This is the cheapest way to get a virtual 800mm 5.6 lens in about 3K.And the 15.4 MP picture still gives you some space to crop.
            Plus when shooting in 1.3x crop of DX mode the VF is filled with 51 points and the hit ratio is improved nearly 100%.
            Writing 15.4 MP files with EXPEED 3 processor is faster using best high speed memory cards and the buffer complaints from “machine gunners” has no point when one is getting 95 to 100% hits compered to 50% or 60% hits ,it becomes equal and the image quality is better on D7100 with a larger file.The remaining pixels are not thrown away but it would be better to say they are not used as the camera is only shooting in 15.4 MP but giving the same image quality.

            6- DO NOT WORRY ABOUT PIXEL PEEPING ,none of you including me is going to print a 6 feet image ,which actually can be printed from a 6MP file.
            If you have any doubts ,just go n consult with the ppl. who make BILLBOARDS and ask how much least file size is needed to make a 20 x 8 feet long board. You mostly drive by from a reasonable distance to see a sharp looking huge board but has anybody tried looking it from 2 feet away?
            This 300dpi or 240 dpi print myth is created by the sites which sell pictures using semi commercial printers and their size does not exceed 24×36 for wall hanger images,that is why they demand more larger and dense files.
            On internet you will see only in 72dpi.

            And here are our dear friend William Jones calculations on 80-400mm zoom with D800FX and D7100 DX :
            Author: William Jones
            Follow the math, and the reach on this lens gets very interesting (remember, a lot of this is “apparent reach”).

            On a D800
            FX = 80 to 400
            in 1:2 mode = 96 to 480
            in DX mode = 120 to 600

            Add the TC-14 to the lens on a D800
            FX = 112 to 560
            in 1:2 mode = 134.4 to 672
            in DX mode = 168 to 840

            Now switch to D7100
            DX = 120 to 600
            in 1:3 mode = 160 to 800

            Add the TC-14 to the lens on a D7100
            DX = 168 to 840
            in 1:3 mode = 224 to 1,120 (now that is some reach!)

            Just thought the math on this was interesting enough to share. Hey Nasim, try shooting this lens with a TC-14 on it, while attached to a D7100, & in 1:3 mode. Share a picture or two of the results.”

            With D7100’s crop of DX mode according to his calculations one can get more than 1100mm AoV! :)

            On how real Field of view works ,use the Nikon lens simulator and select FX body and FX lens to see real FoV and select DX body and FX lens for cropped AoV .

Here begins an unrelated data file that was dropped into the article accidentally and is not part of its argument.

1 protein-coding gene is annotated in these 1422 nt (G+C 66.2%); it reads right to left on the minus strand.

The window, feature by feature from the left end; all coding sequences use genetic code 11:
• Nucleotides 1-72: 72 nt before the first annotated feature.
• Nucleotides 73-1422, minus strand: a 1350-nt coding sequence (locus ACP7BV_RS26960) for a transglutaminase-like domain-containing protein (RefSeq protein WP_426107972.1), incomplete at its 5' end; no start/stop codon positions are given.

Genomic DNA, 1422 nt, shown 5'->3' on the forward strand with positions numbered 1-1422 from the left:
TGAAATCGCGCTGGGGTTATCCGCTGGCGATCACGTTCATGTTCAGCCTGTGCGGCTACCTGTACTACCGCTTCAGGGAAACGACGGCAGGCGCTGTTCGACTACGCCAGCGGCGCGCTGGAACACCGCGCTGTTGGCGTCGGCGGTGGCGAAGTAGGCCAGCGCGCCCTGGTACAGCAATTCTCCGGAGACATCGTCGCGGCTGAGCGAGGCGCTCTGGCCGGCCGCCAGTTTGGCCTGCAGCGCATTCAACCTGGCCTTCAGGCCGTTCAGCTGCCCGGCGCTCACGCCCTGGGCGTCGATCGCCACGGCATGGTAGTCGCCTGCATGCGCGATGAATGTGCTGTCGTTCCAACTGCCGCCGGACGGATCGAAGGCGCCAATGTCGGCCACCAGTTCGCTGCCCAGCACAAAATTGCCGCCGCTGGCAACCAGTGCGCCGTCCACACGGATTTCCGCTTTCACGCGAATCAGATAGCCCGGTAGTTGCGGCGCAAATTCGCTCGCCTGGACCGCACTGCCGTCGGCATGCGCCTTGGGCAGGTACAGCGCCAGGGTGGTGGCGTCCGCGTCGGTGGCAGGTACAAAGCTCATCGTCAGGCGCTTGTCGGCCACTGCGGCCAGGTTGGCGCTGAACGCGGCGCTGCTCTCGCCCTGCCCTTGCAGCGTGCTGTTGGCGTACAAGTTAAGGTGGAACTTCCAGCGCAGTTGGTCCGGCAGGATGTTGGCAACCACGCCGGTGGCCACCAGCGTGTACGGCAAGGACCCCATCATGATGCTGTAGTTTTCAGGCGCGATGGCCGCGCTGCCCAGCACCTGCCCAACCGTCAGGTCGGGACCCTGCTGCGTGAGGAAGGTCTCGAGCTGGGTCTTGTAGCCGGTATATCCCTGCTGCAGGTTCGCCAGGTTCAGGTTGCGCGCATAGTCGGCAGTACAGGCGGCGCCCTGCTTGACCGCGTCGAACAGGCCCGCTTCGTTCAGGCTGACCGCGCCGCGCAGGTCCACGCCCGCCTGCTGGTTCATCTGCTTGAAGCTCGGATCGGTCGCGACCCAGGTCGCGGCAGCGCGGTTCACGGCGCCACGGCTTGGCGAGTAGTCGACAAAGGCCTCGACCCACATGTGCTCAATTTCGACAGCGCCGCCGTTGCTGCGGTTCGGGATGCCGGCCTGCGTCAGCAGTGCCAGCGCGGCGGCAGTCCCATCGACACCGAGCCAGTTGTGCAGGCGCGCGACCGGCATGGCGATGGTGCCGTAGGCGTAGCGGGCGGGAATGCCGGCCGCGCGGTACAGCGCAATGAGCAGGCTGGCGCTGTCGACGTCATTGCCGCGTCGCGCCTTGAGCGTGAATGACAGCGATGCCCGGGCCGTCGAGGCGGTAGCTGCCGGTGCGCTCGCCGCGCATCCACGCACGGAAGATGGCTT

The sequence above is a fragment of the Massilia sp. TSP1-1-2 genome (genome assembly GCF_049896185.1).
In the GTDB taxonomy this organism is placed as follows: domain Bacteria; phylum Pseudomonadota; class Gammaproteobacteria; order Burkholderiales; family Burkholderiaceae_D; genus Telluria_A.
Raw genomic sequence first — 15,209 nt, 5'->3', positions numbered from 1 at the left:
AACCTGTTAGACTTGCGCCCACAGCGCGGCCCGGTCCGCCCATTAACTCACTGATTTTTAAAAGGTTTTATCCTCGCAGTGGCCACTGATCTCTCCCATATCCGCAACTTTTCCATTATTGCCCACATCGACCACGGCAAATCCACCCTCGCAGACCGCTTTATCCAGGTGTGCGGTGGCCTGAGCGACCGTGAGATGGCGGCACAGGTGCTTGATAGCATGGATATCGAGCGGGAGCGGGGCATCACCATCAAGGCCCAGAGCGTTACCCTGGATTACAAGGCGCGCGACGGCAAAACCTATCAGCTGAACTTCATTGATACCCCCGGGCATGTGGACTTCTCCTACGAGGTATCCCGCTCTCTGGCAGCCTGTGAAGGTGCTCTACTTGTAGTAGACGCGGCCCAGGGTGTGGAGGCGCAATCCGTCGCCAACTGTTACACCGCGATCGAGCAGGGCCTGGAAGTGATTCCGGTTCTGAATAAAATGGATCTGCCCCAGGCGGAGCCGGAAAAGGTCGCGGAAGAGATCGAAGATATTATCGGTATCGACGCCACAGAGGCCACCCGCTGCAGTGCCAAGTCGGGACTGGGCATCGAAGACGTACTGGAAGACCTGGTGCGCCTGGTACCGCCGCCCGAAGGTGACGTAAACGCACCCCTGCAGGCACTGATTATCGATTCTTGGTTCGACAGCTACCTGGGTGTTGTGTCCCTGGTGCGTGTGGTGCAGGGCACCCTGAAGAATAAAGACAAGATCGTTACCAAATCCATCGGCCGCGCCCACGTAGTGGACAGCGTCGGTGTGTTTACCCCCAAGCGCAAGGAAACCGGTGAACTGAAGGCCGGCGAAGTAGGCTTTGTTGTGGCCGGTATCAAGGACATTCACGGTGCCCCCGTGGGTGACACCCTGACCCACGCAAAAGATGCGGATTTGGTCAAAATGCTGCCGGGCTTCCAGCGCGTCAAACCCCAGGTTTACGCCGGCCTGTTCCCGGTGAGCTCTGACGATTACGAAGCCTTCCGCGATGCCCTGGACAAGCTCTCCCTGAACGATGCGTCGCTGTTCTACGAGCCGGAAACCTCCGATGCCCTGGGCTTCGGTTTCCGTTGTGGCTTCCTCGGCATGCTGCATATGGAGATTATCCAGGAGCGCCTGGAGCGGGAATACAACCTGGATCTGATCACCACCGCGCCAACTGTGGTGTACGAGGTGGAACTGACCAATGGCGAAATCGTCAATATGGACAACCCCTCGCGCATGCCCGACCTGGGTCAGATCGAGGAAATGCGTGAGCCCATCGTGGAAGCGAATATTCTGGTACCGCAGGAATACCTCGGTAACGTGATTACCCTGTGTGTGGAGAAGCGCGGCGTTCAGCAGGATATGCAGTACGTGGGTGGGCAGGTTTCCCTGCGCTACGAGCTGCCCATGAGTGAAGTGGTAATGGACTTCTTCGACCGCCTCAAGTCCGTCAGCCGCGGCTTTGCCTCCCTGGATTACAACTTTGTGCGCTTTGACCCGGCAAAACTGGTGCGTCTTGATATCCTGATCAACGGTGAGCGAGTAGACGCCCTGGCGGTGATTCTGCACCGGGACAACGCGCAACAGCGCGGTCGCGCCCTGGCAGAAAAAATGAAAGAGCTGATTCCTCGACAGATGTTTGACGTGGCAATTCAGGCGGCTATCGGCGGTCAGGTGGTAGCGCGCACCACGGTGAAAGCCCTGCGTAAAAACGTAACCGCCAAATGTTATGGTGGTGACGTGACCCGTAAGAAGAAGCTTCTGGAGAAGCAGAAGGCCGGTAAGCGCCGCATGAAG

Beware on 2 t 1 deg. AoV one has to use a monopod at least even if you have VR ,it’s hard to compose at a very tight angle.
            However shooting birds in flight overhead you will be shooting handheld.

            hope this helps


  61. 61) mohit
    May 5, 2013 at 12:30 am

    Hello Nasim,
    I am a hobbyist, having out grown my point n shoot cam in manual mode, I am considering a move into dslr. It will remain my only dslr for many years to come, so I’ve shortlisted d7000 n d7100 along with 60d. Need an advice from you on this situation which one should I go for.


    • 61.1) Adnan Khan
      May 5, 2013 at 1:43 am


      • 61.1.1) mohit
        May 5, 2013 at 12:54 pm

        thanks for your reply Adnan, that was a pretty straight forward answer.

  62. 62) ravs
    August 21, 2013 at 11:54 pm

    Hello Nikons,

    Please welcome me to the nikon family very recent i have bought my nikon DSLR but one question i would like to ask hoping you guys help me. When clicks/captured snap then the image preview is not coming on back LCD automatically.

    Unlike when i was shooting with canon soon image captured then its preview on back screen for few seconds.

    Any help>>

  63. 63) Luc Poirier
    August 22, 2013 at 7:51 am

    Hi Ravs
    You didn’t mentionned what camera model you purchased…. Let me tell you for the D7100

    1-” Menu “button at the back of the camera.
    2- “PLayback menu” with joystick (Left, top, right )
    3- ” Image Review” “OK”
    4-“On” (Top) “OK”
    5- “Menu” to close
    To monitor display time
    1- “Menu”
    2- “Custom setting menu”
    3- “Timers/AE Lock”
    4- “Monitor off delay”
    5-“Playback (with playback button arrow)” or “image review (just after shooting a pic)” 10sec (right selector)
    6- choose between 4 sec 10 sec, 1 min, 5 min 10 min.

    Hope this help

    • 63.1) ravs
      August 22, 2013 at 12:01 pm

      :D you rocks …my problem solved.

  64. 64) vijay
    February 27, 2014 at 12:21 am

    which is the best camera for wedding photography? nikon D7000 or nikon D7100…..???

    • 64.1) Lautaro Tessi
      June 16, 2015 at 9:13 am